I'm the creator of this site (Grammar Gang). I'm also the founder of Codeless, a long-form content creation company that's been featured in The New York Times, Business Insider, The Next Web, and hundreds more.
We produce around ~100 long, in-depth articles each month. So we're relying on these tools on a daily basis. Here, I break down the good, bad, and uuuuuuggggllllyyyy.
Latest posts by Brad Smith (see all)
- “F-You, Pay Me.” How to Get Paid to Write - May 16, 2019
- The 7 Best Writing Tools to Write More, Faster, in Less Time - April 17, 2019
- Why Most Freelance Writers Shouldn’t Waste their Time with Pinterest - February 9, 2019
Writers, I’m sure you’ll agree with me when I say:
Microsoft Word is not for us. Period.
Maybe it’s good for a high-school project. Maybe…
But for writing a novel or series of blog posts?
Writing software should be something that makes the whole writing process easier, providing you with an interruption-free environment, and even helping you organize sections sequentially.
Now, there are dozens of tools out there that claim to be the best in the business.
But I decided to do a hands-on test, filtering out the pros and cons of each tool and ranking them from best to worst.
Let’s dive in.
The Best Writing Software (2019 Review)
Advertising disclosure: If you sign up for any of these tools here through our links, we might earn a small commission. That’s how I’m able to fund these week-long reviews, and pay for each service, to review them in-depth and keep the site free for you.
First, we wanted to see how each writing tool organized your content, and if it was easy to use. Then, we wanted to make sure you had full ‘versioning’ or revision history so you’d never risk losing any of your work.
Next, we looked for distraction-free writing environments, if you could collaborate with others, and finally, how to export the work into other popular formats.
Now, let’s see how each tool performed in these tests.
Scrivener is the best all-around writing app we reviewed.
It’s got a little bit of everything, so it’s perfect for writing anything from papers to blog posts to full-length novels.
Here are some of the biggest pros we uncovered.
#1. Scrivener features a drag-and-drop functionality to organize (or re-organize) sections of writing within a much bigger project (think book or screenplay).
So it’s one of the best for organizing large volumes of content.
#2. It also comes fully-loaded with over a dozen prewritten ‘templates’ for everything from poetry to short stories, blog posts, and more. This way, you aren’t forced to write from scratch.
#3. Scrivener also comes with a “full screen” mode that will take over your entire screen and allow you to zero-in on writing (without getting distracted by other tools, options, or notifications).
#4. Scrivener also comes with “SnapShot” feature to help you jump back through older versions of a document or back to the latest version you were working on.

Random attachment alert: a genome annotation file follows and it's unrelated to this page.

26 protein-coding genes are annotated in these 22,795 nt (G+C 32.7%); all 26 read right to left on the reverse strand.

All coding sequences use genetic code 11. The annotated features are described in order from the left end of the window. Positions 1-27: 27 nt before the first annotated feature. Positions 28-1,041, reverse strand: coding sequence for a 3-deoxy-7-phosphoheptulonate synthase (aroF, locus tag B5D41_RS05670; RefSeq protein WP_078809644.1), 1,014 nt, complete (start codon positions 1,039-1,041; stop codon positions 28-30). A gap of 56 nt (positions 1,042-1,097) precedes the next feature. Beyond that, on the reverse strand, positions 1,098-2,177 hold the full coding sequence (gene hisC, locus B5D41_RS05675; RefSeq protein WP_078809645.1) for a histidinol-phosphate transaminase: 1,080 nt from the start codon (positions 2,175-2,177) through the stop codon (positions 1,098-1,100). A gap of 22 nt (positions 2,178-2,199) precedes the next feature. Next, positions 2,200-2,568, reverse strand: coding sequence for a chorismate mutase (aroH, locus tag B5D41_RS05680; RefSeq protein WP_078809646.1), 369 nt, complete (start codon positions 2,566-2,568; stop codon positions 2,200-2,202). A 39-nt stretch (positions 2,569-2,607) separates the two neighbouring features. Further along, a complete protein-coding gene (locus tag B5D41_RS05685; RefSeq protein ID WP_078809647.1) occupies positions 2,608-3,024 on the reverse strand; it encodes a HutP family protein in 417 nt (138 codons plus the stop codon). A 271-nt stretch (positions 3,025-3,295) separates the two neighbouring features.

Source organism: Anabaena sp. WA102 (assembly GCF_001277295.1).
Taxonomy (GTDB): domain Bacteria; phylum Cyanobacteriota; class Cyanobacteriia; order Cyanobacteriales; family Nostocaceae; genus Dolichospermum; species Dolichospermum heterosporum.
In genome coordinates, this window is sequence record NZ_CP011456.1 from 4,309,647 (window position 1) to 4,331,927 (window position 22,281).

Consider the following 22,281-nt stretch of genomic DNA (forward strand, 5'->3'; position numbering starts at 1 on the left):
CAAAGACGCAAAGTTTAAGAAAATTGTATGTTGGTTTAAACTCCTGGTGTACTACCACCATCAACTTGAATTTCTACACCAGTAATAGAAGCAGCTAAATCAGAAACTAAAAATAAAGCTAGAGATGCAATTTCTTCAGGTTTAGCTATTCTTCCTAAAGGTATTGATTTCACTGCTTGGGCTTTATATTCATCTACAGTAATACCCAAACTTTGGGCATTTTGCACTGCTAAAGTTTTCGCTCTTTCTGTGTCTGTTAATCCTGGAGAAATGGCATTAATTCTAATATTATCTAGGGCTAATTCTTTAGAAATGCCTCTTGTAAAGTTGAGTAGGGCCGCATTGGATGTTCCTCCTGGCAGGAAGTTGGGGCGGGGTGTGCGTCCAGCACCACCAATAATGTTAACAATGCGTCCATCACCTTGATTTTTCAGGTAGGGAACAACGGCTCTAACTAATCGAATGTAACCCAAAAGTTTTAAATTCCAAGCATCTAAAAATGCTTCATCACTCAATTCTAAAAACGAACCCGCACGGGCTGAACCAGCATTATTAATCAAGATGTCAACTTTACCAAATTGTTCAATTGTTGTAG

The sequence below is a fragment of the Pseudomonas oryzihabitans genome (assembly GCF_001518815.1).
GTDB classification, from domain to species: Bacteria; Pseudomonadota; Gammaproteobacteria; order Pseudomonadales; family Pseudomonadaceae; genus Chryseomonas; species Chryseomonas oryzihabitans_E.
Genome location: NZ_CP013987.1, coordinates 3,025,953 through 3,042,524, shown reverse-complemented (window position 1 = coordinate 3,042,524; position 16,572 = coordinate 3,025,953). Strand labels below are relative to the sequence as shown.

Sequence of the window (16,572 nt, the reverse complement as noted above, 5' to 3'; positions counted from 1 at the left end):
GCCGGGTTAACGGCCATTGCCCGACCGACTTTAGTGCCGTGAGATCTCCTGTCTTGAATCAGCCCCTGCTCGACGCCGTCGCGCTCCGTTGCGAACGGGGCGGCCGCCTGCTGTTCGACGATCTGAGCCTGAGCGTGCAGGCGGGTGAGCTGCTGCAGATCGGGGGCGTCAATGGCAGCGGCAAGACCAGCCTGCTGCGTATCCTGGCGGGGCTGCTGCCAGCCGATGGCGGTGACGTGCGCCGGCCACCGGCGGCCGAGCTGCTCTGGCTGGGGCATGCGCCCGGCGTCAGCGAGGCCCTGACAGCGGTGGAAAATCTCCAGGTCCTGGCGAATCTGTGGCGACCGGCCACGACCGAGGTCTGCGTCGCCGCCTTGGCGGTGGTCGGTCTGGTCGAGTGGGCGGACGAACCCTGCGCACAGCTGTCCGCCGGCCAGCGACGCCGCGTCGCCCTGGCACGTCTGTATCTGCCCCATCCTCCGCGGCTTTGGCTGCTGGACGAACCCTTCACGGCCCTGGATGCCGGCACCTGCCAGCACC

#5. You can export almost any format with Scrivener, including Word, OpenOffice documents, Final Draft, PDF, txt, or RTF. You can even select EPUB files for Kindles.
#6. You can use Scrivener on both Mac and Windows devices, or iOS. There’s also no limit to the amount of devices you register.
Unfortunately, there is no Android option at this time.
#7. Scapple, a paid companion to Scrivener, is like a brainstorming or storyboard component to quickly jot down related ideas or concepts. It’s one of the best visual brainstorming tools we saw out of all the writing apps reviewed.
#1. Scrivener is perfect for writing by yourself. Otherwise, there are no real collaboration features to speak of. So getting feedback or working with others on edits could prove challenging.
#2. Unfortunately, Scrivener’s customer support (through their parent company, Literature and Latte), isn’t the fastest. We sent over a few questions to their support team and didn’t receive a reply for at least a day.
Scrivener Pricing Plans
Scrivener has one-off prices of $45 for either a Mac or Windows license. The iOS version will set you back $19.99.
The Mac and Windows versions also feature a 30-day trial for you to test drive the service before prepaying.
Students and teachers get a price break, bringing the cost down to $38.25 for each. (The iOS and Bundle packs don’t offer student discounts.)
Do I recommend Scrivener?
Scrivener has something for everyone. The interface is great, it’s easy to organize chapters or sections, and it comes with a distraction-free environment.
Scrivener allows you to export your work to almost any format imaginable. Plus, the pricing is completely fair for what you’re getting.
2. Write! App
Write! App is like a slimmed-down version of Scrivener.
It has a beautiful interface, awesome distraction-free writing, while also stripping away a lot of the ‘extra’ functionality that might get in your way if you usually work on single documents at a time.
Here are the best (and worst) aspects of the tool.
Write! App Pros
#1. Two distraction-free writing options
Write! App centers everything around its distraction-free writing. You can either use “Full-Screen Mode” which blocks out everything except your outline and document interface:
Or, you can use the “Focus Mode” that de-emphasizes everything else on your screen except the sentence or paragraph that you’re currently working on.